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Belgium returns Congolese independence hero’s gold tooth

By Javier Albisu

Brussels, Jun 20 (EFE).- Belgian authorities on Monday returned a gold-capped tooth that belonged to Congolese independence icon Patrice Lumumba, who was executed in 1961.

Lumumba was serving as the newly independent Congo’s first prime minister when he was brutally arrested, imprisoned and executed alongside two of his lieutenants on January 17, 1961 at the age of 36.

Both Belgian officers and American CIA agents were complicit in the independence hero’s slaying and had tried to kill him previously by poisoning his toothpaste.

The following day, the Congolese National Movement founder’s body was dismembered and dissolved in acid to wipe any evidence of the crime.

But one of the Belgian policemen in charge of making the body disappear, Gerard Soete, stole two of the nationalist leader’s teeth and kept them as “hunting trophies,” as he would later recount.

Soete kept the secret for almost four decades and only confessed in 1999, a year before he died, dramatically putting the spotlight on an unresolved judicial investigation into a crime over which Belgium has now officially admitted “moral responsibility.”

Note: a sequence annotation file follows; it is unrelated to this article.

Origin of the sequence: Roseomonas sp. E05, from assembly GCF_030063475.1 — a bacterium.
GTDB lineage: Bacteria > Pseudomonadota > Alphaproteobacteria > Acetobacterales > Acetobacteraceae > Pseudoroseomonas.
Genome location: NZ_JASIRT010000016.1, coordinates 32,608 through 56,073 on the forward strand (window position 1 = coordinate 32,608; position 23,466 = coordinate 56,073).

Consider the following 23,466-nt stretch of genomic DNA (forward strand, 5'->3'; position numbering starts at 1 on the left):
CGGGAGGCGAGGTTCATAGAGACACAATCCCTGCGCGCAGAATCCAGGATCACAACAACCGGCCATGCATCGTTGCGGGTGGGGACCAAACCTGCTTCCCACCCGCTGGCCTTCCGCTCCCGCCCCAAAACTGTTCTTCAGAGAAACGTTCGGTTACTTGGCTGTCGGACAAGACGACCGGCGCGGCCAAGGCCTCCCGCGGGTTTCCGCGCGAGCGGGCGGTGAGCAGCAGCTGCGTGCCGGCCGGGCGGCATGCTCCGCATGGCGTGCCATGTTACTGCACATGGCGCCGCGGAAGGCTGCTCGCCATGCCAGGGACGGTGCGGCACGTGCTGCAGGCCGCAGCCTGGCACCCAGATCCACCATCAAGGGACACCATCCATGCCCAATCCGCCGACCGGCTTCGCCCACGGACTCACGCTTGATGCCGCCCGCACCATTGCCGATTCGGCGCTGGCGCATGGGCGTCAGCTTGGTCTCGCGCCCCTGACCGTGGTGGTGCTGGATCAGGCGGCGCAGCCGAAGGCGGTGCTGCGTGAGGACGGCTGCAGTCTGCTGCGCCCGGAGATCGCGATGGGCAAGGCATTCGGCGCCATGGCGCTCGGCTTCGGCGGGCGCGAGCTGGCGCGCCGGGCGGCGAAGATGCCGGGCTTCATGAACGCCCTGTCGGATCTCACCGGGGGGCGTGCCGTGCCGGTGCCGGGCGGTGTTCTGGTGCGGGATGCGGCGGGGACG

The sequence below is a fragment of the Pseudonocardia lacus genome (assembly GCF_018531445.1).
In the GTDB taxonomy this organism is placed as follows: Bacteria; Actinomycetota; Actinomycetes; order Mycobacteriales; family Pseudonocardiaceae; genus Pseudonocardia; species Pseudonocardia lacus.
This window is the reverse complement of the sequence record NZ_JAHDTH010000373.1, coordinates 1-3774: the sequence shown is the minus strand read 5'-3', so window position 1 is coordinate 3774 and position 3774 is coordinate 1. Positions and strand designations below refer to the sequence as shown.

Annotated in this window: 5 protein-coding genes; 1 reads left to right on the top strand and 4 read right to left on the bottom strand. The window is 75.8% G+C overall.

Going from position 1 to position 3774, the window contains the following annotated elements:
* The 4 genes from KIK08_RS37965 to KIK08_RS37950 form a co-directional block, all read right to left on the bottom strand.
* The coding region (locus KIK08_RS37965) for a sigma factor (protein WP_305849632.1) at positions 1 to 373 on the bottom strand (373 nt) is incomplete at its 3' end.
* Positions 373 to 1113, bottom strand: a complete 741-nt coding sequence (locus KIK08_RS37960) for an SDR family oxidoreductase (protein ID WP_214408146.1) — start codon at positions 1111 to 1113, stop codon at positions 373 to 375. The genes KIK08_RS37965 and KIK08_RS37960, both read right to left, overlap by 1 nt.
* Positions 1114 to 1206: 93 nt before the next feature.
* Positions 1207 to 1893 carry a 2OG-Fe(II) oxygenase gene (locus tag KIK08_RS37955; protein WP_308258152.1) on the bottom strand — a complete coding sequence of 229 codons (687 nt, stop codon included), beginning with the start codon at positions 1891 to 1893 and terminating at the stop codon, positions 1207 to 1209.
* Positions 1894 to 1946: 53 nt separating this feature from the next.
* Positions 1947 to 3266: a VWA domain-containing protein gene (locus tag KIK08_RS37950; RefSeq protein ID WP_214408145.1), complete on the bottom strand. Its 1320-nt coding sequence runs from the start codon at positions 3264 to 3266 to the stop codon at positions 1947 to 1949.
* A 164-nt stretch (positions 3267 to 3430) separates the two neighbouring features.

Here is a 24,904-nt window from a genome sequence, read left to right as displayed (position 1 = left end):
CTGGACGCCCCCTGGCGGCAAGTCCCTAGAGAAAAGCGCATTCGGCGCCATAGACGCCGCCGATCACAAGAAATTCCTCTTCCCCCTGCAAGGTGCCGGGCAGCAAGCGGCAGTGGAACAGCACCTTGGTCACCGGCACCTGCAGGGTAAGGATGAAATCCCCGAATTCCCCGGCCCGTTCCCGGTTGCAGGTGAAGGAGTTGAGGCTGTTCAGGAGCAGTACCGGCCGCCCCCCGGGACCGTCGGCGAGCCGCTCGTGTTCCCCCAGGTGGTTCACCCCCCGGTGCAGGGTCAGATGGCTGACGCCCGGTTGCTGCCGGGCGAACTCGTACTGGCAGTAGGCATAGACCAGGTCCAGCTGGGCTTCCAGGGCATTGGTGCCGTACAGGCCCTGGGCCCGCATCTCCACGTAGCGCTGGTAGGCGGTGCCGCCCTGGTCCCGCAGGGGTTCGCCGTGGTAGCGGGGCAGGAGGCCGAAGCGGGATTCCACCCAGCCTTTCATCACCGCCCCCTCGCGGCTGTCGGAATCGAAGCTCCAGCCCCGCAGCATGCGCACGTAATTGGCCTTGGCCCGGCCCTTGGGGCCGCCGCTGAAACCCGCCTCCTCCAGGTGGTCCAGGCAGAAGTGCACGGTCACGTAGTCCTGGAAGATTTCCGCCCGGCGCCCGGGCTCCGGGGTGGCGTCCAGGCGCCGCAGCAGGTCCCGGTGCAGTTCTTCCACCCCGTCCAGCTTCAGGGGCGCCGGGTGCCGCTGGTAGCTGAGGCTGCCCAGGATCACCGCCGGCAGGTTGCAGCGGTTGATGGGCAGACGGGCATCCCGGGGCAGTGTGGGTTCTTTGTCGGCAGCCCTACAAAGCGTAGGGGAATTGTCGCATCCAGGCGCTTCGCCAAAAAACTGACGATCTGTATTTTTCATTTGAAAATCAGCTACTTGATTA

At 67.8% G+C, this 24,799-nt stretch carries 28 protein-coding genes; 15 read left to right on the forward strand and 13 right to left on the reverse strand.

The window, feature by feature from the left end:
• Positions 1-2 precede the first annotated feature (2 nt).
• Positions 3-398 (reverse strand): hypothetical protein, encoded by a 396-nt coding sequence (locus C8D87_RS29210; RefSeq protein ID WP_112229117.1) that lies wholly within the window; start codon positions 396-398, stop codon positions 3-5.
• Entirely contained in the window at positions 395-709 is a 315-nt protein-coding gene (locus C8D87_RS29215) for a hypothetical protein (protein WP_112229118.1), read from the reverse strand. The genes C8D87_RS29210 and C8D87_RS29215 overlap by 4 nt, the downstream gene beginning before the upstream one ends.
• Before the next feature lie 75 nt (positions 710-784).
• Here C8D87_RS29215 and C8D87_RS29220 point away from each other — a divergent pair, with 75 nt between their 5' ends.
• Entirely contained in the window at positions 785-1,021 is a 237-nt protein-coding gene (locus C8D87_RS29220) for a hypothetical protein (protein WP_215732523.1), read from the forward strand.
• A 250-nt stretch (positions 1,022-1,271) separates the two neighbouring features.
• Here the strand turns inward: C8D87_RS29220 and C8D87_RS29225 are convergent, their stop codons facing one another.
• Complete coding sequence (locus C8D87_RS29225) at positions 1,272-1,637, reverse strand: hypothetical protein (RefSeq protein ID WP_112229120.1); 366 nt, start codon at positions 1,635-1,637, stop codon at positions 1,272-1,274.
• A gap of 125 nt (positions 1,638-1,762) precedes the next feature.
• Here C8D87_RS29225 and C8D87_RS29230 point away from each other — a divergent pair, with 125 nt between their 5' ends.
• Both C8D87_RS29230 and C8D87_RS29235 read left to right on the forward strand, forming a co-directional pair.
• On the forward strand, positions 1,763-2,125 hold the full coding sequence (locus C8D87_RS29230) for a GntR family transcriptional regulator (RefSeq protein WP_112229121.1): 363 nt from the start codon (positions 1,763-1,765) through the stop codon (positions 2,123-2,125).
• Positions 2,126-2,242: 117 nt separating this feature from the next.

In 2016, Belgium’s Prosecutor’s Office searched the former policeman’s house and found a tooth, the only relic on record, although the family suspects that a second tooth and the phalanx of a finger are still in Belgium.

“The Belgian government unequivocally denounces colonization as a governance and ideological system,” Belgian Prime Minister Alexander de Croo said on Monday at the handover ceremony.

The prime minister offered his “apologies” during the event in Brussels where the Federal Prosecutor’s Office handed over the remains to Lumumba’s three children François, Juliana and Roland.

The restitution comes 61 years after the crime, in a new effort to heal the wounds of Belgium’s colonial rule, which spanned the late 19th and early 20th centuries and saw the European nation emerge as an economic global power over its plundering of Congo’s resources.

Before the ceremony, Lumumba’s relatives met at the Palace with King Philippe, who earlier this month traveled to the Democratic Republic of the Congo and expressed his “deepest regrets for the wounds” inflicted on the country by his ancestors.

The population of the Congo Free State (1885-1908), the private property of Belgian king Leopold II, endured atrocious conditions of semi-slavery and brutal punishments.

Between five and 10 million Congolese died during this period.

The tooth of the anti-colonialist hero will return to DRC on Tuesday night.

The relic will be buried on June 30 at the Patrice Emery Lumumba Memorial in Kinshasa.EFE


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